Missions, Outreach

Home-based missions – Mentoring and Teaching Digitally

Home-based missions
Home-based mentoring and teaching

Life has changed dramatically since 2020 when the COVID-19 pandemic caught the world unawares. In a time of restricted air travel when mission teams are grounded, how can we continue to be involved in reaching the nations?

Exploring how digital missions could work, Rev Dr Lorna Khoo of Holland Village Methodist Church (HVMC) recruited volunteers from different churches in Singapore to tutor students of St Paul Methodist School (SPMS) in Timor-Leste. In March 2021, the eight volunteers began meeting with their student once or twice weekly for an hour and a half over Zoom or WhatsApp video call to coach them individually in English or Mathematics. Today, the pool of tutors has expanded to 26 volunteers, which translates to having 80 per cent of the SPMS Grade 10 to 12 SPMS students engaged in one-on-one personalised learning.

Some volunteers are retired educators. Ebenazer from St Paul’s Church wanted to use her years of teaching experience “to help children who do not have the same chances as our children” in Singapore. Other volunteers have full-time studies or jobs but choose to give their time to be involved in this new home-based approach to missions. As Hannah, 17, from HVMC said, “I decided to volunteer because God prompted me to share my time and knowledge with underprivileged kids. Although schoolwork is piling up, I think this is a very good way for me to develop the habit of giving with a cheerful heart.”

With a heart to serve, many volunteers just want to “help someone to be able to do better in their studies,” as Boon Hwee, a senior manager worshipping at Wesley Methodist Church, puts it. With God’s help, all these humble heartfelt intentions can go a long way in helping build a young nation through sowing into each individual student.

In a time of school closures in Timor-Leste to manage the spread of COVID-19, the digital tuition programme also complements and reinforces the students’ home-based learning with a coach who can provide timely feedback on their work. SPMS Principal David Chan believes that the personalised coaching stretches and challenges his students academically in ways that would not be possible in a large classroom setting. In addition to the increased exposure of speaking and learning in English, students are also practising values and life skills of being responsible and diligent, and taking ownership over their learning by keeping their virtual appointments with their tutors.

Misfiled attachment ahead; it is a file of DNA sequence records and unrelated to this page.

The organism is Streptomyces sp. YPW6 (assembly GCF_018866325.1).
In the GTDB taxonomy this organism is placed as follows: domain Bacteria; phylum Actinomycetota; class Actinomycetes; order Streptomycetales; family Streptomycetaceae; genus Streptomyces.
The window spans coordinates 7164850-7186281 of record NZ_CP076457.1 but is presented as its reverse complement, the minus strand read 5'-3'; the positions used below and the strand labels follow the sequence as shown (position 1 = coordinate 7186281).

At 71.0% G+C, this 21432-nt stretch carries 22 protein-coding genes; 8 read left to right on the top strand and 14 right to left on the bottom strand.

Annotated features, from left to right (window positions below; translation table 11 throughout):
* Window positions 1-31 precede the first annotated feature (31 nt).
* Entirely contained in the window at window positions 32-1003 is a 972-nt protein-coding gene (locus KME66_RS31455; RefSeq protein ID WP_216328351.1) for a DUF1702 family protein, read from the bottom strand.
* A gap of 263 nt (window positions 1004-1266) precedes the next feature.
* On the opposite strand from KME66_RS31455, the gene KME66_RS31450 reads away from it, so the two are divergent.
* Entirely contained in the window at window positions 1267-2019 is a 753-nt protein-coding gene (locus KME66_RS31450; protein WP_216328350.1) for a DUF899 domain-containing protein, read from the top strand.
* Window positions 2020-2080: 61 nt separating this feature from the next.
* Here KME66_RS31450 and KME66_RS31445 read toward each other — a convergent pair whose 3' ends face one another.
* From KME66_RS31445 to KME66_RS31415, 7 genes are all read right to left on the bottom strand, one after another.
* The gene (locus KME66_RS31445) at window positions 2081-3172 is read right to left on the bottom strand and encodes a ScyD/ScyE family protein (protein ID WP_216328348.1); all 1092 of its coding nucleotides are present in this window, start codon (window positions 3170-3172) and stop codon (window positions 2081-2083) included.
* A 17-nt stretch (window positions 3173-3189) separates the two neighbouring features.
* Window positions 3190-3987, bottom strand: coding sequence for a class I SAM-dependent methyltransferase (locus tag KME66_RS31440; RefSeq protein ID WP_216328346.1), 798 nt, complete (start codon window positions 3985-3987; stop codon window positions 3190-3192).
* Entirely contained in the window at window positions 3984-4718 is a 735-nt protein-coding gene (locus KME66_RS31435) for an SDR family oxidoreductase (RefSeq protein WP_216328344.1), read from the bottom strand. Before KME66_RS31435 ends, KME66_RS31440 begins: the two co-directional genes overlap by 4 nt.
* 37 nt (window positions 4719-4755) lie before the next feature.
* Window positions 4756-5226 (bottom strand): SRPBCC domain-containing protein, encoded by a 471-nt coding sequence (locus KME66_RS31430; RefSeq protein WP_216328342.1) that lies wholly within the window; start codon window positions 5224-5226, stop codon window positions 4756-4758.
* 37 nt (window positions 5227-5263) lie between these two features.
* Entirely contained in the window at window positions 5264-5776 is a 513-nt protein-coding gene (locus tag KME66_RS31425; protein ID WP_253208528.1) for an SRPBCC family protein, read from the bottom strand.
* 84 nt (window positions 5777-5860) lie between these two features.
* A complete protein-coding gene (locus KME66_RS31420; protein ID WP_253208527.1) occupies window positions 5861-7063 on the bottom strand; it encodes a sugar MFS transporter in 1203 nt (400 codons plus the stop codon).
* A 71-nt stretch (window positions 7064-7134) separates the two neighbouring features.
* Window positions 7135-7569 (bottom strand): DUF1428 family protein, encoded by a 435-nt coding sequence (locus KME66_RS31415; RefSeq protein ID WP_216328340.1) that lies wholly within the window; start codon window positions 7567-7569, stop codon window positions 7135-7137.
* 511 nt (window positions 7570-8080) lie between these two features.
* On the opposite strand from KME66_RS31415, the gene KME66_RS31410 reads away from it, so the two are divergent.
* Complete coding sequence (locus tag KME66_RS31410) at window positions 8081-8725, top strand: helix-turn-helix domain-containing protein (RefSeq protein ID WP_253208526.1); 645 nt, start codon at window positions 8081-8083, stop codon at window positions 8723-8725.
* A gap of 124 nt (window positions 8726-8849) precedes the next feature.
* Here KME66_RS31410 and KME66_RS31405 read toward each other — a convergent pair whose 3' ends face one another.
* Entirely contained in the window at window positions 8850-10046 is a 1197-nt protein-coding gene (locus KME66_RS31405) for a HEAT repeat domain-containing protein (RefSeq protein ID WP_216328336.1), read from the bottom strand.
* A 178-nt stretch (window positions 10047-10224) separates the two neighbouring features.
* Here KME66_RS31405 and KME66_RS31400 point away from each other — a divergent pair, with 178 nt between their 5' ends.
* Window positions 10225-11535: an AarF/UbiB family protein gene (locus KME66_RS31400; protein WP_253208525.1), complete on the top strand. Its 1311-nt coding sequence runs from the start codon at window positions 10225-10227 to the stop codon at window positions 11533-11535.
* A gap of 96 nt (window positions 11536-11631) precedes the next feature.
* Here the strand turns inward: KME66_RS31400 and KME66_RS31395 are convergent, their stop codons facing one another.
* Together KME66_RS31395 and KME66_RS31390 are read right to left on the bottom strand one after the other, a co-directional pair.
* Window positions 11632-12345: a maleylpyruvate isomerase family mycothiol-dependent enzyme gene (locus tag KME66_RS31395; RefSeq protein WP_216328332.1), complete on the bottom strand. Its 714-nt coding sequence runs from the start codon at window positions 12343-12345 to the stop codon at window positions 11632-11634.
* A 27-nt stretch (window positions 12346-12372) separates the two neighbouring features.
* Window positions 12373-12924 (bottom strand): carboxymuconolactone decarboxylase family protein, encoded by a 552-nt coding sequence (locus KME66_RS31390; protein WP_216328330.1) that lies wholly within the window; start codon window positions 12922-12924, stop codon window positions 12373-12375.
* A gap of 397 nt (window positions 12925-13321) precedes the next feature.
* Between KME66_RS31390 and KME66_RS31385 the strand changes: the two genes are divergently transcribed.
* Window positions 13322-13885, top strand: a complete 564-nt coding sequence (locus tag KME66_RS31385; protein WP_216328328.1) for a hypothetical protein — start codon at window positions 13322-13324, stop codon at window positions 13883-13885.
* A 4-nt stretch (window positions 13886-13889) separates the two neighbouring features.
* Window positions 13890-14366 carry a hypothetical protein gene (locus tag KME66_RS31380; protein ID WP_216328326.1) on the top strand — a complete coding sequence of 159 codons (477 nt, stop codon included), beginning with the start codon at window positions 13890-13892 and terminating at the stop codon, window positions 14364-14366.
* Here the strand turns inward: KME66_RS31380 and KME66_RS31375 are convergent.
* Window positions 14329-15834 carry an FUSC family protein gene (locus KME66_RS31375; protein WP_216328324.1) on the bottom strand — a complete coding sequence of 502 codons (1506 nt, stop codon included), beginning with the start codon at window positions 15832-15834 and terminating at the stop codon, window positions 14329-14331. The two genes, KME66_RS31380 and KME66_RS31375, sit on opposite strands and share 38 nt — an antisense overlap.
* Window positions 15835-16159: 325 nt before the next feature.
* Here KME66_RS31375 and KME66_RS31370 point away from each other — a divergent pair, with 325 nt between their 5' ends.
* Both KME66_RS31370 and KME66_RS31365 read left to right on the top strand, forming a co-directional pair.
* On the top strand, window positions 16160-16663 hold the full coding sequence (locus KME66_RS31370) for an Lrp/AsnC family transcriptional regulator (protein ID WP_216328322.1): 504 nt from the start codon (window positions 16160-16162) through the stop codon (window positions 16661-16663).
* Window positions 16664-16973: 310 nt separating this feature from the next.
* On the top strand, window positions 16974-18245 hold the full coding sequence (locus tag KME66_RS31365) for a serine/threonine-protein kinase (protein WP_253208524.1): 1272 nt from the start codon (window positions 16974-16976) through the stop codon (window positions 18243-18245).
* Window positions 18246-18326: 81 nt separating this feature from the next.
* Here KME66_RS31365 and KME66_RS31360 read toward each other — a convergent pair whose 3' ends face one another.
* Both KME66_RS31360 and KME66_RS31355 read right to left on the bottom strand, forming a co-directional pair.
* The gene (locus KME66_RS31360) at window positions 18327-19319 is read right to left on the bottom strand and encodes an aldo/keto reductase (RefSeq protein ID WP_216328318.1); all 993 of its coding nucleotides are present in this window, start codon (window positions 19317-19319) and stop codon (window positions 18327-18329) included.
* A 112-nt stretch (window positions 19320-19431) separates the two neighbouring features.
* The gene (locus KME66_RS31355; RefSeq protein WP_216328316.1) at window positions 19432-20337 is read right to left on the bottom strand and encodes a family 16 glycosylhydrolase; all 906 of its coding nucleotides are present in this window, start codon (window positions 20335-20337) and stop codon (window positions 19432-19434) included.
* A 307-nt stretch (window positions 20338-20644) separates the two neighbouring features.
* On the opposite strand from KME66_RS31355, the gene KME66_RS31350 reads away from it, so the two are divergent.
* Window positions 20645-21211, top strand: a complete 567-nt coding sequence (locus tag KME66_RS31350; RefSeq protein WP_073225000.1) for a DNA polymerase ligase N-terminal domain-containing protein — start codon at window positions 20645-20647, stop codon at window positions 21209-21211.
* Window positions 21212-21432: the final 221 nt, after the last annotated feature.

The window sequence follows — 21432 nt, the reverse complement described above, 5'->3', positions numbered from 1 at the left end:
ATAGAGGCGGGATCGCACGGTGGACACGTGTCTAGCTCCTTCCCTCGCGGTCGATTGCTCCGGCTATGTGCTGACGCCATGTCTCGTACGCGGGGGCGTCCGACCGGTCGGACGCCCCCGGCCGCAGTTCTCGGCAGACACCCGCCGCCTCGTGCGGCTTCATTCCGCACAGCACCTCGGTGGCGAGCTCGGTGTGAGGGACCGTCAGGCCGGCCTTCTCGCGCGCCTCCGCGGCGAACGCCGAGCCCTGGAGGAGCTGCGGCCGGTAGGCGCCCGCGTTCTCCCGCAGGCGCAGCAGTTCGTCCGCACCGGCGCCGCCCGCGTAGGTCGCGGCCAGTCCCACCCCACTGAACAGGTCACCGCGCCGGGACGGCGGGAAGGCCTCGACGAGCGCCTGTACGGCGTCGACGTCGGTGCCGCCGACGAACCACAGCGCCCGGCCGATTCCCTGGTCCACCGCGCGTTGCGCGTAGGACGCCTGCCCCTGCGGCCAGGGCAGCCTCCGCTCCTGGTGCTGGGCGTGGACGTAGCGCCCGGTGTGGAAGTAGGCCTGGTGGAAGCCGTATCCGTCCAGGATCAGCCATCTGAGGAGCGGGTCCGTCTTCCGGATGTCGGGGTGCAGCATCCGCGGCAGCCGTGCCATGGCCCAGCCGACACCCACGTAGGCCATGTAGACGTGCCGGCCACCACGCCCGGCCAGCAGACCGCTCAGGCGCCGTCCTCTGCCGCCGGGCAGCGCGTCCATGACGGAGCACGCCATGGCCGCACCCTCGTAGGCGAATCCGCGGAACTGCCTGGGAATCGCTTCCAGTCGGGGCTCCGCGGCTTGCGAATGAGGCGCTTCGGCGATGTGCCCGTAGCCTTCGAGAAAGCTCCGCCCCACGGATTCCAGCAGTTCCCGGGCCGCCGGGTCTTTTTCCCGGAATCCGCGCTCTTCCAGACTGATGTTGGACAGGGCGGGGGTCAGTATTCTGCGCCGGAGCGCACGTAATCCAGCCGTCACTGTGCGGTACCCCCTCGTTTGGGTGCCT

Christian education and mentoring also take place as most sessions begin with prayer and a short devotion. The tutors exemplify Christian values in their interactions with the students. Some tutors, like Peter from Aldersgate Methodist Church, use the Bible as a text to teach English. Peter, who at 83 is the most senior volunteer, hopes this approach can help his student to learn the language and “better understand the Christian way of life, grow spiritually, and understand the teachings of Christ”.

However, digital missions has its challenges too. Unstable internet connections and the lack of smart IT devices are part of the inherent infrastructure issues. Most Timorese do not have laptop computers and often one mobile phone is shared among a family, which limits students’ access to online learning. Yet, as Suat Khoh from Paya Lebar Chinese Methodist Church shares, the “poorer communication and limitations in explanation due to distance learning” has helped “shake us out of Singapore comfort zones to bear fruits of patience and perseverance”.

Home-based missions might sound paradoxical but loving our neighbour is still possible with the help of technology and a willing heart. If you would like to volunteer as a tutor, donate a pre-loved device (laptop, tablet, smart phone) or contribute your time and expertise in any way, drop us an email at heart4timor@gmail.com to find out more about how you can be involved in home-based missions!

Please pray

  • for the SPMS students who are in the digital tuition programme. May they continue to be keen to learn.
  • for the serving volunteers to persevere in their good work.
  • for more volunteer tutors.
  • for God’s provision of the resources for this digital tuition programme.

Cheryl Chen is currently a home-based missionary with the Methodist Mission Society (MMS). She worships at Aldersgate Methodist Church with her husband, Rudy. Together, they seek to live out God’s great adventure wherever He calls, and dream of building a rock-climbing wall in their home someday. / Photos courtesy of Cheryl Chen